All this amounted to a 12- to 15-month delay and $1.5 to $3 million in added costs that Core will have to bear for the public housing project. In addition to that price hike, two change orders amounting to an additional $130,857 have driven up the price of the project to $34.4 million.

For what it’s worth, Ward noted that Core played a different role in the Park Avenue apartments than with the agrihood—the company is the building contractor for the former and the lead developer for the latter.

The slowdowns on the Santa Clara project have significantly driven up the cost, too, But Cantore said the agrihood being so “high-profile” makes those expenses bearable.

Ultimately, Vartan thinks the postponement is a small price to pay for the benefit a farm at one of the valley’s busiest commercial intersections would bring to Santa Clara.

“A two- to three-year delay seems like forever in current perspective and dollars, but in the context of a generational time horizon (that cities have), it’s really not that long,” he wrote in an email.

As for now, the city has received the revised plans from Core and intends to hold another community meeting sometime later this spring.

This article has been updated. Due to an editor’s mistake, the printed version of this article raised the possibility of a  California Government Code Section 84308 violation by Sen. Wieckowski. Legislators, however, are exempt from the pay-to-play restriction, and this digital version has been corrected. —Editor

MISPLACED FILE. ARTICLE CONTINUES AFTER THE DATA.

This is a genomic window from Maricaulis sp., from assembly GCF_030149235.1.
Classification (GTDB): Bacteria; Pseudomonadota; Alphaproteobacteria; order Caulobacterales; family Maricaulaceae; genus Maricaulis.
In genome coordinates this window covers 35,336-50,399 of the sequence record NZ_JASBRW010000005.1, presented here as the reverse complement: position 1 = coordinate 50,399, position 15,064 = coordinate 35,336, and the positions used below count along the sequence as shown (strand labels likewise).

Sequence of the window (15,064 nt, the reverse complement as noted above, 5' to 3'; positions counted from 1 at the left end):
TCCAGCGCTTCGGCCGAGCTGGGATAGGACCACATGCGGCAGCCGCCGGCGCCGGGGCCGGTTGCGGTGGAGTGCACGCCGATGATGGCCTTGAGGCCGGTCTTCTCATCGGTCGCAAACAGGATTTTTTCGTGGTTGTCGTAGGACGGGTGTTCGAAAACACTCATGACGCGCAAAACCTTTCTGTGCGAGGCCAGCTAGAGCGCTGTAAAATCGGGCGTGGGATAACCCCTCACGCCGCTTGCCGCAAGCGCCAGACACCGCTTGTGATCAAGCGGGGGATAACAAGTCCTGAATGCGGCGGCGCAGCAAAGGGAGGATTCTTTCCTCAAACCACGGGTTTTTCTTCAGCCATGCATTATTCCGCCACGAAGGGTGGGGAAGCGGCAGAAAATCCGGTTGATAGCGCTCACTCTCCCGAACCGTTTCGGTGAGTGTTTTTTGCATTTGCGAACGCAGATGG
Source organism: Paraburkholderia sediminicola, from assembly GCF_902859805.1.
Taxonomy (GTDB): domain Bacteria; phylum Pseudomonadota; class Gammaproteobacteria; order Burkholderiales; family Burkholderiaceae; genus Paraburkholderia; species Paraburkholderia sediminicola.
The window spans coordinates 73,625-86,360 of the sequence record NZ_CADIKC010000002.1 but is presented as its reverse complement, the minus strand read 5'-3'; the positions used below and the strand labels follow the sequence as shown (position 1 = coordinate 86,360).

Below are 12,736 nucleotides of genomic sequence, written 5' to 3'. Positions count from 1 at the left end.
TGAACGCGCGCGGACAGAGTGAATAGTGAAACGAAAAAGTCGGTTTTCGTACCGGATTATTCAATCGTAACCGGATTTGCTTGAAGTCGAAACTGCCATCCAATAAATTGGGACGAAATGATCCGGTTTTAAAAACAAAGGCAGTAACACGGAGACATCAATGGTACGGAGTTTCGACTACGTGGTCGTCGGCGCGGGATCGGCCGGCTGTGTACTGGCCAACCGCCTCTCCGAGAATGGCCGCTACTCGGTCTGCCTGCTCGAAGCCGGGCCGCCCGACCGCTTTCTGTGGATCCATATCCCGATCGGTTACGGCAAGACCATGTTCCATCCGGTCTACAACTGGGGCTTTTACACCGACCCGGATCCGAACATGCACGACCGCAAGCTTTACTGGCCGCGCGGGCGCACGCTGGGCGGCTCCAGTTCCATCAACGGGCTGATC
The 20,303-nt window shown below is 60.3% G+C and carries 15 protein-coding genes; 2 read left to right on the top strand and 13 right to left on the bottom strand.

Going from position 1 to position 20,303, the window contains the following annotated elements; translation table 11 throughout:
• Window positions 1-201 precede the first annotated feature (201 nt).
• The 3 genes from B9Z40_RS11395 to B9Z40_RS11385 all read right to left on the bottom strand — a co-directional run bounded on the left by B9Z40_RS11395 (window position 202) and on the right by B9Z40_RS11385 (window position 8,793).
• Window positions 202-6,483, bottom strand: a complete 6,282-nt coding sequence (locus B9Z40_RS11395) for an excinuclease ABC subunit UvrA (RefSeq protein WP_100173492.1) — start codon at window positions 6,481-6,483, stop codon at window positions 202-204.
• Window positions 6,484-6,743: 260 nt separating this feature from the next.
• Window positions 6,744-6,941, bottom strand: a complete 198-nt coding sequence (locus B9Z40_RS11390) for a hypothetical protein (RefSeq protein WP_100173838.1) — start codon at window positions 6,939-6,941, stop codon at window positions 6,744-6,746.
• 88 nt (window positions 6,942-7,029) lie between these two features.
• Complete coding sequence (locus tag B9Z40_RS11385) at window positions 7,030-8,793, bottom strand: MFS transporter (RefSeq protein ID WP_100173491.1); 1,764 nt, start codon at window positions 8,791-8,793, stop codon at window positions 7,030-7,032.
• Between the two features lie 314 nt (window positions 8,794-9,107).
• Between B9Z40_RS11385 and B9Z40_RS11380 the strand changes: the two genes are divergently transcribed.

5 Comments

  1. The NIMBY attitude of the neighbors is why this project has been the poster-child for CEQA reform for the past decade. The neighbors literally claim 1) the property was heavily polluted by UC, 2) then they want a community garden in that soil, 3) no retail on the site, only housing, 4) no affordable housing, and now, 5) why has this taken the City so long?!?!

    • During the Core meetings I went to a lot of the neighbors seemed ok with the plan and the work that was done to incorporate the community asks. You will always have the NIMBY and YIMBYs but overall I didn’t get the impression that neighbors were delaying things once they were given the details. Just concerned folks asking directed questions.

  2. Ted, your timelines are off, as are your conclusions/bullet points. This is not a ceqa issue, it is a best use of public land issue.

    A denser mixed-use project is something that has not been visualized or explored in detail with the community. No need to discuss delays, how about we discuss ways to move forward. Why can’t another floor be added? Why are townhouses still part of the project design? What is stopping all portions of the ground floor from being activated (not residential or private uses)?

    To me, these are the questions to ask.

  3. Congratulations Kirk and all others behind this visionary concept! I was doubtful at first but the new renderings really show how unique and fun the “agrihood” will be. I especially love that you’ll be able to see the farmland from Winchester Blvd, and I agree that density should be higher and ground floors should be activated with retail and non-profit uses. Cant wait to come to the farmers market!